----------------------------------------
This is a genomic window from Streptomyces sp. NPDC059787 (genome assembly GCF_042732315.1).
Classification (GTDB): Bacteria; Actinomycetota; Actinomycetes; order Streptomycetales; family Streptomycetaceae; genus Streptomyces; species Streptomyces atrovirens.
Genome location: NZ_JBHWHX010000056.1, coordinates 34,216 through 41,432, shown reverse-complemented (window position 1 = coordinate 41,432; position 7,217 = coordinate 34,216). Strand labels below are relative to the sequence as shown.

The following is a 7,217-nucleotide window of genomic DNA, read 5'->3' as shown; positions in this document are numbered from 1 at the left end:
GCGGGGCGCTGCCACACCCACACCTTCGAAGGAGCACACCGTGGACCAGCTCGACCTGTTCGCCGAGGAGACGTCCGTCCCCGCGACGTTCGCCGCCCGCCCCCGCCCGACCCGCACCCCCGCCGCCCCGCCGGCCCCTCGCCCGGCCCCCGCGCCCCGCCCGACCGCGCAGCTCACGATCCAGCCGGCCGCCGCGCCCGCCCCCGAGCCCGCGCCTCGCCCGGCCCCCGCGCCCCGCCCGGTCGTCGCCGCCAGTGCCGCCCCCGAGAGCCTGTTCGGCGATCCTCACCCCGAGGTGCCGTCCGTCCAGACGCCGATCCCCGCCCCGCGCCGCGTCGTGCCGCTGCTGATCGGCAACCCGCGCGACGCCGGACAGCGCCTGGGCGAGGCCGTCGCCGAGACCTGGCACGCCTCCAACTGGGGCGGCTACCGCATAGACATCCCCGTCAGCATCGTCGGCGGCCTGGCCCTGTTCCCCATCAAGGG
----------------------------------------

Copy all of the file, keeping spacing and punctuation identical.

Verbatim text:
This is a genomic window from Streptomyces sp. NPDC059787 (genome assembly GCF_042732315.1).
Classification (GTDB): Bacteria; Actinomycetota; Actinomycetes; order Streptomycetales; family Streptomycetaceae; genus Streptomyces; species Streptomyces atrovirens.
Genome location: NZ_JBHWHX010000056.1, coordinates 34,216 through 41,432, shown reverse-complemented (window position 1 = coordinate 41,432; position 7,217 = coordinate 34,216). Strand labels below are relative to the sequence as shown.

The following is a 7,217-nucleotide window of genomic DNA, read 5'->3' as shown; positions in this document are numbered from 1 at the left end:
GCGGGGCGCTGCCACACCCACACCTTCGAAGGAGCACACCGTGGACCAGCTCGACCTGTTCGCCGAGGAGACGTCCGTCCCCGCGACGTTCGCCGCCCGCCCCCGCCCGACCCGCACCCCCGCCGCCCCGCCGGCCCCTCGCCCGGCCCCCGCGCCCCGCCCGACCGCGCAGCTCACGATCCAGCCGGCCGCCGCGCCCGCCCCCGAGCCCGCGCCTCGCCCGGCCCCCGCGCCCCGCCCGGTCGTCGCCGCCAGTGCCGCCCCCGAGAGCCTGTTCGGCGATCCTCACCCCGAGGTGCCGTCCGTCCAGACGCCGATCCCCGCCCCGCGCCGCGTCGTGCCGCTGCTGATCGGCAACCCGCGCGACGCCGGACAGCGCCTGGGCGAGGCCGTCGCCGAGACCTGGCACGCCTCCAACTGGGGCGGCTACCGCATAGACATCCCCGTCAGCATCGTCGGCGGCCTGGCCCTGTTCCCCATCAAGGG